Twittkrieg: 'Nazi' account closure Twitter's first
For the first time, Twitter has censored one of its accounts in response to a government request. The account in question belongs to a neo-Nazi group in lower Saxony deemed illegal by the German government.
“We announced the ability to withhold content back in [January]. We're using it now for the first time re: a group deemed illegal in Germany,” Twitter general counsel Alex Macgillivary tweeted on Thursday. “Never want to withhold content; good to have tools to do it narrowly & transparently,” he tweeted separately, including a copy of the official government letter requesting that the account of “Besseres Hannover” be discontinued, and that any requests for subsequent accounts from the group be refused. “The Ministry of the Interior of the State of Lower-Saxony in Germany has banned the organization ‘Besseres Hannover’’. It is disbanded, its assets are seized and all its accounts in social networks have to be closed immediately. The Public Prosecutor [State Attorney's Office] has launched an investigation on suspicion of forming a criminal association,” the official letter read.While the account is and will continue to be visible on Twitter to users outside Germany, (calling itself “the national information portal from Hannover”), the website link is no longer functioning.The group was designated in July 2012 by the Lower Saxony Ministry of the Interior as "the most active neo-Nazi group called Lower Saxony," as official investigations into inciting racial hatred were launched. To date, about 20 criminal cases pertain to group members.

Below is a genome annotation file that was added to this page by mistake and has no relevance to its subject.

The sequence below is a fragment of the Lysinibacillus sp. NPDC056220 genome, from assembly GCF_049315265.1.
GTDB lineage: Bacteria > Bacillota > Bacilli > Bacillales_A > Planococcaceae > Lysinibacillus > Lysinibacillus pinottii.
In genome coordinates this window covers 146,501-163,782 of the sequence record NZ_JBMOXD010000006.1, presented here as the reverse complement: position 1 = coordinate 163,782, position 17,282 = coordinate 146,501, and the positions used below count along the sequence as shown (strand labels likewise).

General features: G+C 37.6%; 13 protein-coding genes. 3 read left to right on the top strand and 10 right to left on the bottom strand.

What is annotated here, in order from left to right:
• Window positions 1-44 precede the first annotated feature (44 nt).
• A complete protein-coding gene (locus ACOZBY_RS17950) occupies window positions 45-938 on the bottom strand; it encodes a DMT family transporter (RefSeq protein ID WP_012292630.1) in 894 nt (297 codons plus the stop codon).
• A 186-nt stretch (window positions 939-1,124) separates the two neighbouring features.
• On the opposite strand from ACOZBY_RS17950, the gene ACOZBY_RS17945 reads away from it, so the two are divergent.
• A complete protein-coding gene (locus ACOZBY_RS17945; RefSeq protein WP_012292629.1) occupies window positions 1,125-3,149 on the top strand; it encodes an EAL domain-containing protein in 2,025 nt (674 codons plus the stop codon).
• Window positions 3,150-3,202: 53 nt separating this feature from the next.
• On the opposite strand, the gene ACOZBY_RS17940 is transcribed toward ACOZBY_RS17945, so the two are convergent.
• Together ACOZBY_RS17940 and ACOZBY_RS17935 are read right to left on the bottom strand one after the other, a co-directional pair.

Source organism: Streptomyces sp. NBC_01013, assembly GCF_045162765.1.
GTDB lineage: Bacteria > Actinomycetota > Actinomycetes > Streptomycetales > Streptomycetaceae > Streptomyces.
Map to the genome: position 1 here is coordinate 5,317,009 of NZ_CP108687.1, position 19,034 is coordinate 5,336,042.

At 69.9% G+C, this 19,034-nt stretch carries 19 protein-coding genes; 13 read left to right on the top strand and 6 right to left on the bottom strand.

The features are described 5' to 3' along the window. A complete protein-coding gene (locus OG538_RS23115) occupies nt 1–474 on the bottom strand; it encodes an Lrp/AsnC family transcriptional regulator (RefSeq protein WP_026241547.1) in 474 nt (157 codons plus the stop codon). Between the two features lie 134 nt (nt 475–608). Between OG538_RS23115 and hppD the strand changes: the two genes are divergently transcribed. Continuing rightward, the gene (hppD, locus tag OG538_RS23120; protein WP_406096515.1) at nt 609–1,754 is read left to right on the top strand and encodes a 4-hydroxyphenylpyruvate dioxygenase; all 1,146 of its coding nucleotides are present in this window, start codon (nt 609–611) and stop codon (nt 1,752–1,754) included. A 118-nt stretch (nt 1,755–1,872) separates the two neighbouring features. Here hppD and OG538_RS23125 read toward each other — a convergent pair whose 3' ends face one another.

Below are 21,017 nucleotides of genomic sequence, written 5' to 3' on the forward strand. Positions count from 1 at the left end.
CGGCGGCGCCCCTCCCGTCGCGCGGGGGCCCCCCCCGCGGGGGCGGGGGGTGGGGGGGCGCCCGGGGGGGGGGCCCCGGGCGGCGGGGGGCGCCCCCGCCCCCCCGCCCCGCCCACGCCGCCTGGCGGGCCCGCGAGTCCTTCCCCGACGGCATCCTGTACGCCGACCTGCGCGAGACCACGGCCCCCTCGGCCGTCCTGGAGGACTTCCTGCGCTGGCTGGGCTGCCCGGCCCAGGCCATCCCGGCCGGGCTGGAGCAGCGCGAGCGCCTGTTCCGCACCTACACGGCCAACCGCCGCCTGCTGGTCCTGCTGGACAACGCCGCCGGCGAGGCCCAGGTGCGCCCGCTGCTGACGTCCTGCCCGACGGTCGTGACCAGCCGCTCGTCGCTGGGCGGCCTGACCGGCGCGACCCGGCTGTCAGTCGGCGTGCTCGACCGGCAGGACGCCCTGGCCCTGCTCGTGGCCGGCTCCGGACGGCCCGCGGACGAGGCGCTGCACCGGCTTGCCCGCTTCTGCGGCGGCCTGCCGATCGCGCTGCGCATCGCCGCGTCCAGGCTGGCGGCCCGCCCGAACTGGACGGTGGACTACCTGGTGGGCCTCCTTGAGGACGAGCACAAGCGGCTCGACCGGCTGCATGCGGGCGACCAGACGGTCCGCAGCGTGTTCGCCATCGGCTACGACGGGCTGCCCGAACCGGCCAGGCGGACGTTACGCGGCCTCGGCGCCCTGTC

Twitter made headlines in January when it announced it was going ahead with a plan to censor certain accounts if local governments deemed them offensive or illegal. "As we continue to grow internationally, we will enter countries that have different ideas about the contours of freedom of expression. Some differ so much from our ideas that we will not be able to exist there,” Twitter wrote in a blog post on January 26. In a moment of foreshadowing, Twitter even mentioned the neo-Nazi example.“Others are similar but, for historical or cultural reasons, restrict certain types of content, such as France or Germany, which ban pro-Nazi content.""Starting today, we give ourselves the ability to reactively withhold content from users in a specific country – while keeping it available in the rest of the world. We have also built in a way to communicate transparently to users when content is withheld, and why,” Twitter wrote, also promising to censor material in a transparent and responsible way.The decision was greeted with widespread controversy, with several prominent activists denouncing the move, as well as law experts praising it. Reporters Without Borders sent a letter to Twitter Executive Chairman James Dorsey expressing their dismay at the decision. “We are very disturbed by this decision, which is nothing other than local-level censorship carried out in cooperation with local authorities and in accordance with local legislation, which often violates international free speech standards,” the letter read. “Twitter’s position that freedom of expression is interpreted differently from country to country is inacceptable. This fundamental principle is enshrined in the Universal Declaration of Human Rights.”